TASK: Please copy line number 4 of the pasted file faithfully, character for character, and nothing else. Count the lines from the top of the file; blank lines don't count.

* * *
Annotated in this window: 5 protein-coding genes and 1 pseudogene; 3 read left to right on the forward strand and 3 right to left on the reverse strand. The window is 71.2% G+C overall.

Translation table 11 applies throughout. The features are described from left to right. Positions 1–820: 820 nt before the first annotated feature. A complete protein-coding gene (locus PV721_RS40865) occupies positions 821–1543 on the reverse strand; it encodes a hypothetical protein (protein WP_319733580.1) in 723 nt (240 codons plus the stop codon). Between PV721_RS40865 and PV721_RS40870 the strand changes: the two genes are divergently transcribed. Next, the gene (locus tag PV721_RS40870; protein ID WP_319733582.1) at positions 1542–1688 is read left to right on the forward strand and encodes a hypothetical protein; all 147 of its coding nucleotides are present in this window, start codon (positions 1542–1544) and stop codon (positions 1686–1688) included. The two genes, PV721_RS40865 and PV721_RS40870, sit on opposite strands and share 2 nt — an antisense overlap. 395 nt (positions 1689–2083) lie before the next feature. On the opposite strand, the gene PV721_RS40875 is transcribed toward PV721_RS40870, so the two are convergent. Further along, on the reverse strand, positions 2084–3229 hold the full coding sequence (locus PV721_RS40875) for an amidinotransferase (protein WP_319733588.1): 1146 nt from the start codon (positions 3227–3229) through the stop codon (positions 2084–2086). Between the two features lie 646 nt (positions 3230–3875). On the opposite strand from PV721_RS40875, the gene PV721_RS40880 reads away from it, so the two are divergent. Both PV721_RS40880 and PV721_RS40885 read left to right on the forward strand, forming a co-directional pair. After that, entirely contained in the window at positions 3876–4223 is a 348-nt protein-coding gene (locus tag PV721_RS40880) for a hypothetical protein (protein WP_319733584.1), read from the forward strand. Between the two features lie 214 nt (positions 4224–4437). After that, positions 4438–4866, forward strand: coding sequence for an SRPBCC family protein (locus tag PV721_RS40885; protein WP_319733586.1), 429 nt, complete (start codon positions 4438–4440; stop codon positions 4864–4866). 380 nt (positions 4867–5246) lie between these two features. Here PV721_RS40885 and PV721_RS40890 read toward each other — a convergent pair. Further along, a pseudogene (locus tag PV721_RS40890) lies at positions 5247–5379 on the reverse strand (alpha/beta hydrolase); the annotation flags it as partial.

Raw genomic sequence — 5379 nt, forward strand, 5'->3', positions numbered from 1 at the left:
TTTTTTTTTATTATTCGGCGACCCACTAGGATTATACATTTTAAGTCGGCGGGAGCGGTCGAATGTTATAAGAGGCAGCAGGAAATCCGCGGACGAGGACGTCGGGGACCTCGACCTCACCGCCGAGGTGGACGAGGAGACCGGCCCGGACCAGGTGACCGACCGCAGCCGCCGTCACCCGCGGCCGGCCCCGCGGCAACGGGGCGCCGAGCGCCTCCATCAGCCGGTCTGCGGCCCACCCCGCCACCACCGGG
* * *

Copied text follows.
TTTTTTTTTATTATTCGGCGACCCACTAGGATTATACATTTTAAGTCGGCGGGAGCGGTCGAATGTTATAAGAGGCAGCAGGAAATCCGCGGACGAGGACGTCGGGGACCTCGACCTCACCGCCGAGGTGGACGAGGAGACCGGCCCGGACCAGGTGACCGACCGCAGCCGCCGTCACCCGCGGCCGGCCCCGCGGCAACGGGGCGCCGAGCGCCTCCATCAGCCGGTCTGCGGCCCACCCCGCCACCACCGGG